The Fresh Loaf

News & Information for Amateur Bakers and Artisan Bread Enthusiasts

My jungle flour bread

sam's picture
sam

My jungle flour bread

Hello,

Many years ago, there was a term that certain kids used when raiding the parent's liquor cabinet, and mixing up all the bottles of XYZ into a single concoction:  Jungle juice.   Of course I never partook in such things.   Recently I decided 'what the heck' and milled all of the grindable things in inventory into a single flour.  I scaled out 150 grams of each of the following:  Hard red wheat, spelt, barley, rye, buckwheat, and whole yellow corn.   I call it my Jungle Flour.

Before grinding:

 

After grinding at the finest setting:

 

First I "aged" the flour for two weeks in a plain tupperware container, stirring it every couple days.  Dunno if that made any difference than if I used the flour when it was younger.

Today was my first attempt with it.  I made a 50% jungle flour, 50% KAF Bread flour dough, about 700 grams total.   The overall procedure was at room temp, a single long day.  I took all of the jungle flour and made a levain from it, at 125% hydration (natural leaven).   The yeast activity peaked in 6.5 hours.   I then added the white flour, salt (2%) and remaining water to arrive at an overall 68% hydration dough.   I did not use any baker's yeast.  Bulk fermented for 2.5 hours, then shaped and put into a floured cloth banneton.  The final ferment only lasted 1 hour, I was surprised at how fast it rose.  Baked for 40 minutes, with steam for the first 15 minutes.   Temperature reading of the bread was 210F.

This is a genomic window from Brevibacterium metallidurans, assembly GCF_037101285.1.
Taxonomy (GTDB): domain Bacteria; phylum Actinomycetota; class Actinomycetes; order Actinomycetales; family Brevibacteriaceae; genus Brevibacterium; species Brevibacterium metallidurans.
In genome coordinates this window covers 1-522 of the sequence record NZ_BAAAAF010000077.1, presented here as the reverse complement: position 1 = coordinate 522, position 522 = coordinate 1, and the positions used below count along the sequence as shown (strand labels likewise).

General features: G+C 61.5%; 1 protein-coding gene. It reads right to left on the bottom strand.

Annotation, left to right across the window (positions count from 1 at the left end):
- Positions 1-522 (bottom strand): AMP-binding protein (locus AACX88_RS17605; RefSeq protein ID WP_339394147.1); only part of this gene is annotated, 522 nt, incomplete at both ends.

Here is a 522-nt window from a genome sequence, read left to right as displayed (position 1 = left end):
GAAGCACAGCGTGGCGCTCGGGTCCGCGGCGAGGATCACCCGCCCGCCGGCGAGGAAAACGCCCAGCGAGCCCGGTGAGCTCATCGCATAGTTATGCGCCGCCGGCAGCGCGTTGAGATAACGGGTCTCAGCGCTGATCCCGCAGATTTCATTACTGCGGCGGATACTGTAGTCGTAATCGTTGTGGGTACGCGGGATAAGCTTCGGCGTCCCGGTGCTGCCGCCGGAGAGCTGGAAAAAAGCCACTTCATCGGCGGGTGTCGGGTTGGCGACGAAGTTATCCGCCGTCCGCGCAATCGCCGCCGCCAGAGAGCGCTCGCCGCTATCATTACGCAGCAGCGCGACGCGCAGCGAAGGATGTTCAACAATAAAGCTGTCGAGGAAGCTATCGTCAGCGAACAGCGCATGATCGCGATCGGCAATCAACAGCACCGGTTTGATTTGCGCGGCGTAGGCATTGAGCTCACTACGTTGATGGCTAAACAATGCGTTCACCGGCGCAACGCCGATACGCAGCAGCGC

It's a little scraggly looking, but it tastes great!   There is a delectable whole-grain goodness, and sweetness, and a fairly bold sour tang to finish.  My taste buds aren't good enough to detect the individual grains separately, though, but I think it is pretty tasty.

 

 

 

 

I wasn't expecting a very open crumb, due to all the bran and relatively low gluten level of the Jungle.   It is a closed crumb, but it is not dense at all -- light, a good chewing texture.  A nice little bread.

 

Sorry to the vegetarians...   one last pic to throw in.   I had the bread tonight with some grilled chicken on my new Mini Grill.

 

 

Cheers!

 

IBringThePain's picture
IBringThePain

Those are beautiful loaves. It's wonderful to see your spirit of adventure in trying radically new things in breadmaking. That's one of the things that keeps bread fresh and vital after several years of intensive baking. What sort of food items would you employ this for? Sandwiches?

                      

nicodvb's picture
nicodvb

gvz, your brave experiment paid off! This is one of the few breads with a "nutty" look :-)

Syd's picture
Syd

Love your jungle bread, and the name!

Syd

sam's picture
sam

Thanks everyone!

IBringThePain..  a small sandwich would be good, or maybe french toast...   or simply with a little spreadable butter and steak.    :-)

 

 

Yes I was using paper plates tonight...  didn't feel like doing dishes, my bad...  

 

Just Loafin's picture
Just Loafin

As a representative of the omnivores, I highly approve of that steak! ; )

The bread looks pretty darn interesting too!

- Keith